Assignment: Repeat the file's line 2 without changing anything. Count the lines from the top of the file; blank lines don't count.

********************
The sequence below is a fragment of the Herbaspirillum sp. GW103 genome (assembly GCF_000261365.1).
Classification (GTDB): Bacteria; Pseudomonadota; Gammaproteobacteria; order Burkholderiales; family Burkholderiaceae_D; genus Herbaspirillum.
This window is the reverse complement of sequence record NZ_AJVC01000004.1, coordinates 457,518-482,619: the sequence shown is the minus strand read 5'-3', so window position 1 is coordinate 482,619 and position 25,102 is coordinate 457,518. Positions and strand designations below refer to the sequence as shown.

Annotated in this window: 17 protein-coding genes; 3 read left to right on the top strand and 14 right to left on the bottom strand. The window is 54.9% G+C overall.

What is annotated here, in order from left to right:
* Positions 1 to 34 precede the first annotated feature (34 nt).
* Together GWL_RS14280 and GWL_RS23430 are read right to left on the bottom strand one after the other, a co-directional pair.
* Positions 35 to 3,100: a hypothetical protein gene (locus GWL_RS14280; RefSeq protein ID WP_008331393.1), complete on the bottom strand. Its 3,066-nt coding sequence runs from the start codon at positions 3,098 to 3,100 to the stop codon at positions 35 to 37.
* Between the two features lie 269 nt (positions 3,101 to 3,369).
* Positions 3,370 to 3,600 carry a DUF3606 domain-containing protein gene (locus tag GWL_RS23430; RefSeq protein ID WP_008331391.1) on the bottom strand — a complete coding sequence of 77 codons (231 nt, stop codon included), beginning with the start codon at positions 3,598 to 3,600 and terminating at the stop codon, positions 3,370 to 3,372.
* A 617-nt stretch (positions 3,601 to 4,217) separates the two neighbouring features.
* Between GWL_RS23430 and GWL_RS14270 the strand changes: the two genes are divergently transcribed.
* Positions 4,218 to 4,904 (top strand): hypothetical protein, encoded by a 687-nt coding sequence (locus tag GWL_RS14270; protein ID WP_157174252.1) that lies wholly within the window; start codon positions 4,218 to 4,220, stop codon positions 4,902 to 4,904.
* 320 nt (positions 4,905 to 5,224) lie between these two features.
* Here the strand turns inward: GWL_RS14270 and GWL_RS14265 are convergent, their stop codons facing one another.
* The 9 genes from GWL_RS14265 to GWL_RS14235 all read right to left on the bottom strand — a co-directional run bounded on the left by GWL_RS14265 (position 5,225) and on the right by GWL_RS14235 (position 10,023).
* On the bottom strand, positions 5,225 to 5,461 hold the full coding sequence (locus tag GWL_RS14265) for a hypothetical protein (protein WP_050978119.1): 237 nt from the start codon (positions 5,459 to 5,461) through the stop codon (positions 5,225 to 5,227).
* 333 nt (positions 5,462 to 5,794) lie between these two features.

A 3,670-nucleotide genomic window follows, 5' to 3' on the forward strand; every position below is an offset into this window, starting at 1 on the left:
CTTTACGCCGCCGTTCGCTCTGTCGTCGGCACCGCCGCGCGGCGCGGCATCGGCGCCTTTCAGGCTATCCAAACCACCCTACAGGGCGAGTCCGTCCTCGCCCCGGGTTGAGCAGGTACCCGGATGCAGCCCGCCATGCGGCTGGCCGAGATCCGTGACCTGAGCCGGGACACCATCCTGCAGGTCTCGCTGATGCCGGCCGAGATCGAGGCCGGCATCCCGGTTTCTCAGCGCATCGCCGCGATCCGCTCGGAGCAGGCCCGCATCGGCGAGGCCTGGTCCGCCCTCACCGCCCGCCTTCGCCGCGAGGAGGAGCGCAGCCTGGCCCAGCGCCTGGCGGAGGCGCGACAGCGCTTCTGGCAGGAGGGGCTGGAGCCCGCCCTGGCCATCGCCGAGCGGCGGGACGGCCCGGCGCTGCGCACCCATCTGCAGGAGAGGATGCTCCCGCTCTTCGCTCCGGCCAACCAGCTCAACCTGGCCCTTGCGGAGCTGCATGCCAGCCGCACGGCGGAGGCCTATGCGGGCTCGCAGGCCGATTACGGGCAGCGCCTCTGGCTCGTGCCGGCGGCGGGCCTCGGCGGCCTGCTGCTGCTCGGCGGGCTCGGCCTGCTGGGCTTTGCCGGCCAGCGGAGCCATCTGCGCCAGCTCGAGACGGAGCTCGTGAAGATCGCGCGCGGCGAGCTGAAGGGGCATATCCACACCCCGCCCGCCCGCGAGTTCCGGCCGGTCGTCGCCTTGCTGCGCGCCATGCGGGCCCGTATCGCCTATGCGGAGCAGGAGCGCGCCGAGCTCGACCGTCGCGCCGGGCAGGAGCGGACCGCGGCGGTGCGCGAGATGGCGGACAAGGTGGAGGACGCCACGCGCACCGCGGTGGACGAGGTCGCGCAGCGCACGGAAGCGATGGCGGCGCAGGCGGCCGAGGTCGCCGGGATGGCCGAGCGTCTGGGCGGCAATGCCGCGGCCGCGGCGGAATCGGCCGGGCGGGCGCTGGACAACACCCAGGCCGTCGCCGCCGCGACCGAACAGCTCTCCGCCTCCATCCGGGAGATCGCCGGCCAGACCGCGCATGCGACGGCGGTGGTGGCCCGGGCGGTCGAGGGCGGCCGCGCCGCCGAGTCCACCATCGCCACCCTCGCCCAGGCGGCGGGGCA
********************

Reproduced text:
Classification (GTDB): Bacteria; Pseudomonadota; Gammaproteobacteria; order Burkholderiales; family Burkholderiaceae_D; genus Herbaspirillum.